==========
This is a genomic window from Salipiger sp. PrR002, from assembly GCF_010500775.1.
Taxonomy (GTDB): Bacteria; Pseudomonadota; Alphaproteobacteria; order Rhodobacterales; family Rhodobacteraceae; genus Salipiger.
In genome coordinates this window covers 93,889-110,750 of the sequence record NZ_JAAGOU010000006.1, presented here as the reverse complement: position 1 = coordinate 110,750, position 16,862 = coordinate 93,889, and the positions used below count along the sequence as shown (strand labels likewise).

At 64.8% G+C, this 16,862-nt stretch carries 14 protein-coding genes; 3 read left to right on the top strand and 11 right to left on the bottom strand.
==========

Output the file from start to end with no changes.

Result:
This is a genomic window from Salipiger sp. PrR002, from assembly GCF_010500775.1.
Taxonomy (GTDB): Bacteria; Pseudomonadota; Alphaproteobacteria; order Rhodobacterales; family Rhodobacteraceae; genus Salipiger.
In genome coordinates this window covers 93,889-110,750 of the sequence record NZ_JAAGOU010000006.1, presented here as the reverse complement: position 1 = coordinate 110,750, position 16,862 = coordinate 93,889, and the positions used below count along the sequence as shown (strand labels likewise).

At 64.8% G+C, this 16,862-nt stretch carries 14 protein-coding genes; 3 read left to right on the top strand and 11 right to left on the bottom strand.